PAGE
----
First sentence: Breeanna Lindstrom stared at the envelope in her hand. Probably a thank-you note since it was from Jade's husband. Tears immediately burned her throat and leaked from her eyes. How she missed Jade.
Jade left three friends ten thousand dollars apiece so they could take a dream vacation to Florence, Italy. Breeanna [or Bree], one of our two protagonists, is super-excited about the trip. Even in the midst of her family's messiness, she's still super thrilled to be getting away from it all. [One child is expecting a new baby soon. Her other child is drowning in debt and homeless.] She's also started seeing her best friend's brother-in-law. [They meet at the funeral of her best friend's husband.] He gives her lessons in Italian. The other protagonist, Pierre-Rene Dubois, besides being a love interest, is getting ready to start up his own business, a coffee shop. He wants a vet-friendly coffee shop. His chapters focus on getting this business started.
The novel is contemporary Christian fiction. To the extent that the characters are developed and fully fleshed out, they are presented as broken-imperfect people living in a broken-imperfect world. For example, relationships are messy. Pierre-Rene's relationship with his son and son-in-law is messy. He loves them and respects them, but, he's still balancing out how to be involved in their day-to-day lives. He is striving to make the relationship stronger and better. Likewise, Bree's relationship with Jessica, her daughter, is problematic as well. Jessica acts out--lashes out--at her mother and brother. She is upset that she has no money and doesn't have a place to stay. Any attempt to help is seen as an attack. And yet the lack of an attempt to help is also seen as being hostile.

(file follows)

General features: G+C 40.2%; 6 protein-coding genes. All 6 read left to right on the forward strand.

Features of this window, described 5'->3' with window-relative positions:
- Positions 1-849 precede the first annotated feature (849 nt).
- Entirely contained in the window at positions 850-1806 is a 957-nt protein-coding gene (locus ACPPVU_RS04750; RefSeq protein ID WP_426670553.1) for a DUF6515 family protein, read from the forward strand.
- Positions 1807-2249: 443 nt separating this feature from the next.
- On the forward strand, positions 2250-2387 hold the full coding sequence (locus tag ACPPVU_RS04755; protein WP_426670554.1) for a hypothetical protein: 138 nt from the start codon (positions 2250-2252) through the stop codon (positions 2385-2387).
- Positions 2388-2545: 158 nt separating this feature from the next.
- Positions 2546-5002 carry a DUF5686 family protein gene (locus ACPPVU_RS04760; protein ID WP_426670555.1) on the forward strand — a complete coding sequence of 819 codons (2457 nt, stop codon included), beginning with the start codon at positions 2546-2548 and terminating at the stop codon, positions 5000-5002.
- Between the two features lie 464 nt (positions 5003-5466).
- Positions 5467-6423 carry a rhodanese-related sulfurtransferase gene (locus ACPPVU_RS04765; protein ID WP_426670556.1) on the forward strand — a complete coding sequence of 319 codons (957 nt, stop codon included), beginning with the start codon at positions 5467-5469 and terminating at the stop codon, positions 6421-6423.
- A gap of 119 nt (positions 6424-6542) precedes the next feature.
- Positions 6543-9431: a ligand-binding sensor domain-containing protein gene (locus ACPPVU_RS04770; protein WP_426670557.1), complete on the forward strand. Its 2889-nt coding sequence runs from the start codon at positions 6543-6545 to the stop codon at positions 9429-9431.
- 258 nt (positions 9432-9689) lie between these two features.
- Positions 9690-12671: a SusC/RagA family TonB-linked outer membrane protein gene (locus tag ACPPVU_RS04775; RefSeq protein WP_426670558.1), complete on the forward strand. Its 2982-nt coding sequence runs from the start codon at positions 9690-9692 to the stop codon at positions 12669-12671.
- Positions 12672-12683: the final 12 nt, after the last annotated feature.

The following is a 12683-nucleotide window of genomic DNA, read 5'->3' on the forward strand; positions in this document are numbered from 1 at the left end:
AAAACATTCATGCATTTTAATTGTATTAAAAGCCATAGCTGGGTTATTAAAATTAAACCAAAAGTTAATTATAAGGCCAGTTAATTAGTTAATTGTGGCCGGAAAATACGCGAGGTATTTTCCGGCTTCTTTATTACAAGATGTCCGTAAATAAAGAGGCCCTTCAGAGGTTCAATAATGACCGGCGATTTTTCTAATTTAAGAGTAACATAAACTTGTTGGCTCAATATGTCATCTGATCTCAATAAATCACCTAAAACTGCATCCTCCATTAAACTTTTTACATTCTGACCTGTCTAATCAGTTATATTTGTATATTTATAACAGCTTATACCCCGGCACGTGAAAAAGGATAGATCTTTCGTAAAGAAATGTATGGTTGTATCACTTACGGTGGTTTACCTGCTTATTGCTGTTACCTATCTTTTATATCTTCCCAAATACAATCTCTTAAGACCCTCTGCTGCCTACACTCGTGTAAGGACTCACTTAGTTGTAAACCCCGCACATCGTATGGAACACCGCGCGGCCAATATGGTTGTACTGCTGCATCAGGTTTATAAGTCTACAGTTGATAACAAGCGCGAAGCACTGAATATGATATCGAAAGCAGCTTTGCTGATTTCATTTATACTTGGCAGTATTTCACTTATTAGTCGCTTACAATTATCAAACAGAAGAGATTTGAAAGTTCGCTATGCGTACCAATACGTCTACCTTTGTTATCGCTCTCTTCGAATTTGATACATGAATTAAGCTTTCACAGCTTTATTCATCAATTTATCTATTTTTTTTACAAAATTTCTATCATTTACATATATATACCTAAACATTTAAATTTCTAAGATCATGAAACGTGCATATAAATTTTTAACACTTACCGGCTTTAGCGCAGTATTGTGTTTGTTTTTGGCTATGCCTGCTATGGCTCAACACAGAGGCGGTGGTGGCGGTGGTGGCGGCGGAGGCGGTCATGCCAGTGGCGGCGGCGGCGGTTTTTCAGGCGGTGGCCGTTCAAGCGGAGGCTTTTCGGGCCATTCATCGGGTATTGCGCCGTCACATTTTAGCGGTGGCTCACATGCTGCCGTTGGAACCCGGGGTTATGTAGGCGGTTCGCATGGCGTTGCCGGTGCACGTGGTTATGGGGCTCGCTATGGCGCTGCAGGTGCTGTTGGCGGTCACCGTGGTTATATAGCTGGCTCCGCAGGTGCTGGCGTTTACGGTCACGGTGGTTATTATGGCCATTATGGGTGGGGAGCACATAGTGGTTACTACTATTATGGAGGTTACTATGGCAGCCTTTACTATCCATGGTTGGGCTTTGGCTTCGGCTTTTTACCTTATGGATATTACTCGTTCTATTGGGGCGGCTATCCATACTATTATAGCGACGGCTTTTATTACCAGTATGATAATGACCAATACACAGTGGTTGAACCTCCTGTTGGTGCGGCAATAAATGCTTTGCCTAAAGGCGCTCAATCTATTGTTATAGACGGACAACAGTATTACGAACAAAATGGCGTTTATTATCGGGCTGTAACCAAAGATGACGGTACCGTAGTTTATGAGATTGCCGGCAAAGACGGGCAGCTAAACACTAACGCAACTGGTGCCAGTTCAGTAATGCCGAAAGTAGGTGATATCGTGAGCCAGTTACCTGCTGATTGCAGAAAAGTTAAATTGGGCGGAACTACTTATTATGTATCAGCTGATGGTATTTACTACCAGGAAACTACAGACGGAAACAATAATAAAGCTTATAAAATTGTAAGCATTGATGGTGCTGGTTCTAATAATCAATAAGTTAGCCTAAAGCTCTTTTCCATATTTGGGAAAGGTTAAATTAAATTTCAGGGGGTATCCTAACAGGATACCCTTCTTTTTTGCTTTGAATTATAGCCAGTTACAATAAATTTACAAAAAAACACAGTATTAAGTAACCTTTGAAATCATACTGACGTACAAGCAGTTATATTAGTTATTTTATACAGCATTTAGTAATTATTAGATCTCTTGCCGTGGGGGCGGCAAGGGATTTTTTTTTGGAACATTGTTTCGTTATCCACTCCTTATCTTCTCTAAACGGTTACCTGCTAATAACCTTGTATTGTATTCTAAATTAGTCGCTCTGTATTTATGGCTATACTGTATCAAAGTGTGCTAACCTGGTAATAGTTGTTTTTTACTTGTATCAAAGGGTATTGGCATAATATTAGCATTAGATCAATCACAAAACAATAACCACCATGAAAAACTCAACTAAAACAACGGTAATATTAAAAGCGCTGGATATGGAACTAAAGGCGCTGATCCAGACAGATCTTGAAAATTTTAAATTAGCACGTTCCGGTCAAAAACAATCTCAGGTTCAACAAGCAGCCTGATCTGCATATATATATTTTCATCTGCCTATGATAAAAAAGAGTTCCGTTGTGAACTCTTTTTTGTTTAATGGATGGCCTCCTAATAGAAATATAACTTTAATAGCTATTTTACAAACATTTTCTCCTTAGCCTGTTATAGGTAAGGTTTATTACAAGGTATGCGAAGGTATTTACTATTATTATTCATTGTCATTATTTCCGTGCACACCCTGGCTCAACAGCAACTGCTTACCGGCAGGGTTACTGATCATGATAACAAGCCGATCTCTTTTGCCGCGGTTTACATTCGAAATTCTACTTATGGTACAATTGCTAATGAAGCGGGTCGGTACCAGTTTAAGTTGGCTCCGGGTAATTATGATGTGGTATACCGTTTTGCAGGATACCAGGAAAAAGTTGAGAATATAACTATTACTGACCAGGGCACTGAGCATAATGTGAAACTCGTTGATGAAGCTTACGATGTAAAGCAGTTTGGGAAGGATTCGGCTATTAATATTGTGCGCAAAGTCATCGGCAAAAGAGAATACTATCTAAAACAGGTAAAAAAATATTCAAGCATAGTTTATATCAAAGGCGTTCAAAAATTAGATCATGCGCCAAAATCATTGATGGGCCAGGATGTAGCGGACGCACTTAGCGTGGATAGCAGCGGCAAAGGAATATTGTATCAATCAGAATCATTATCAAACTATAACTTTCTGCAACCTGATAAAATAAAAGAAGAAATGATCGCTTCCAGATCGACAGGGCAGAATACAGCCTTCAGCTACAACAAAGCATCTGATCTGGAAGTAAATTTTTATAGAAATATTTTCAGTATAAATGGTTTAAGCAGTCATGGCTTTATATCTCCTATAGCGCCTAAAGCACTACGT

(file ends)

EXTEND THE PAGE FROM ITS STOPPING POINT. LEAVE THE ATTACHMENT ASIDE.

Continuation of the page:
The plot is minimal at best. Essentially there is lack of any interesting plot. The vacation to Italy--despite the publisher's description as being hilarious--is lackluster. Except for one of the friends getting mugged and having to return to the States early, all the friends do is eat, drink, and go tourist-y places. That doesn't translate well in a book. In a movie, there could be a montage of the three-to-four friends doing all the tourist-y things and laughing and having a grand old time. In a book, well, it's just boring. The characterization of the other friends is bare as well. There's just not any fleshing out of these side characters to make readers care.
I found this a tedious read. I do think these characters given another plot might be of interest. Pierre-Rene's PTSD, for example, is probably worthy of being explored in a book. Likewise, books about families struggling with reconciliation and healthy boundaries could be a good thing. But it was just hard to come to care for any of these characters or to be engaged in the story.
© Becky Laney of Operation Actually Read Bible
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